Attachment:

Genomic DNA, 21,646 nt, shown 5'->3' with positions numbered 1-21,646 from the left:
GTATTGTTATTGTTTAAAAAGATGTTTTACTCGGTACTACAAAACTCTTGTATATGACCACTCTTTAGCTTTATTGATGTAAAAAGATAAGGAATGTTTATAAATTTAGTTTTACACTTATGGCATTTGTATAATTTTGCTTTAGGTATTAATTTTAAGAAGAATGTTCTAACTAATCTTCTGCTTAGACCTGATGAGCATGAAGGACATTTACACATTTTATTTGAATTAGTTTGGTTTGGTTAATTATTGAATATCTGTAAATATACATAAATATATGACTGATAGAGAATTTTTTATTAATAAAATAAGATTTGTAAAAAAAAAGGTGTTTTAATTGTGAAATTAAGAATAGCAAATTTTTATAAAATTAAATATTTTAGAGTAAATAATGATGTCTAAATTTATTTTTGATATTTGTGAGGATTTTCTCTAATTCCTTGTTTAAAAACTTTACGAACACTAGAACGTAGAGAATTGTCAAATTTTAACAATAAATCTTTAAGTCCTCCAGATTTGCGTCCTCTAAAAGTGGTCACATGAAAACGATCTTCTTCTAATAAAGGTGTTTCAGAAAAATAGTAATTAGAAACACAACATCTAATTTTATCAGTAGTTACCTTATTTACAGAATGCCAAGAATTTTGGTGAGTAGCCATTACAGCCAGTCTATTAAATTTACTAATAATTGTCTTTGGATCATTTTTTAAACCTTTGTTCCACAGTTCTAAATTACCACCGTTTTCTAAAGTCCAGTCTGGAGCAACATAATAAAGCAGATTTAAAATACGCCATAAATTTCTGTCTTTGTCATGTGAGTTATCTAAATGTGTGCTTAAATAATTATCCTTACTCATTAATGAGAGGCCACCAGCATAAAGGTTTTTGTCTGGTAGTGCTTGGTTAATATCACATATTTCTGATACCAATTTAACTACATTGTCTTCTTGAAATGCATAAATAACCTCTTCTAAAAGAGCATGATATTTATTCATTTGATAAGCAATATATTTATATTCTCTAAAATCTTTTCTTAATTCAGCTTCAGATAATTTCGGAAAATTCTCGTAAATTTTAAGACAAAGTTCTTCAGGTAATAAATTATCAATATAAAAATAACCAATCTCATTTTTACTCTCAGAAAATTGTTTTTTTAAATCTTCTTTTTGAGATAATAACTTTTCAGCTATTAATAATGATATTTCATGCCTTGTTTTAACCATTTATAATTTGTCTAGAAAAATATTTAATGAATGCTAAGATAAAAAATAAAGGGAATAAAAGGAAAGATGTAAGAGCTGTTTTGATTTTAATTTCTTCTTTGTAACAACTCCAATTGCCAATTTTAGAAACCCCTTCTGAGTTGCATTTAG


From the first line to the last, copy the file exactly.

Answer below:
Genomic DNA, 21,646 nt, shown 5'->3' with positions numbered 1-21,646 from the left:
GTATTGTTATTGTTTAAAAAGATGTTTTACTCGGTACTACAAAACTCTTGTATATGACCACTCTTTAGCTTTATTGATGTAAAAAGATAAGGAATGTTTATAAATTTAGTTTTACACTTATGGCATTTGTATAATTTTGCTTTAGGTATTAATTTTAAGAAGAATGTTCTAACTAATCTTCTGCTTAGACCTGATGAGCATGAAGGACATTTACACATTTTATTTGAATTAGTTTGGTTTGGTTAATTATTGAATATCTGTAAATATACATAAATATATGACTGATAGAGAATTTTTTATTAATAAAATAAGATTTGTAAAAAAAAAGGTGTTTTAATTGTGAAATTAAGAATAGCAAATTTTTATAAAATTAAATATTTTAGAGTAAATAATGATGTCTAAATTTATTTTTGATATTTGTGAGGATTTTCTCTAATTCCTTGTTTAAAAACTTTACGAACACTAGAACGTAGAGAATTGTCAAATTTTAACAATAAATCTTTAAGTCCTCCAGATTTGCGTCCTCTAAAAGTGGTCACATGAAAACGATCTTCTTCTAATAAAGGTGTTTCAGAAAAATAGTAATTAGAAACACAACATCTAATTTTATCAGTAGTTACCTTATTTACAGAATGCCAAGAATTTTGGTGAGTAGCCATTACAGCCAGTCTATTAAATTTACTAATAATTGTCTTTGGATCATTTTTTAAACCTTTGTTCCACAGTTCTAAATTACCACCGTTTTCTAAAGTCCAGTCTGGAGCAACATAATAAAGCAGATTTAAAATACGCCATAAATTTCTGTCTTTGTCATGTGAGTTATCTAAATGTGTGCTTAAATAATTATCCTTACTCATTAATGAGAGGCCACCAGCATAAAGGTTTTTGTCTGGTAGTGCTTGGTTAATATCACATATTTCTGATACCAATTTAACTACATTGTCTTCTTGAAATGCATAAATAACCTCTTCTAAAAGAGCATGATATTTATTCATTTGATAAGCAATATATTTATATTCTCTAAAATCTTTTCTTAATTCAGCTTCAGATAATTTCGGAAAATTCTCGTAAATTTTAAGACAAAGTTCTTCAGGTAATAAATTATCAATATAAAAATAACCAATCTCATTTTTACTCTCAGAAAATTGTTTTTTTAAATCTTCTTTTTGAGATAATAACTTTTCAGCTATTAATAATGATATTTCATGCCTTGTTTTAACCATTTATAATTTGTCTAGAAAAATATTTAATGAATGCTAAGATAAAAAATAAAGGGAATAAAAGGAAAGATGTAAGAGCTGTTTTGATTTTAATTTCTTCTTTGTAACAACTCCAATTGCCAATTTTAGAAACCCCTTCTGAGTTGCATTTAG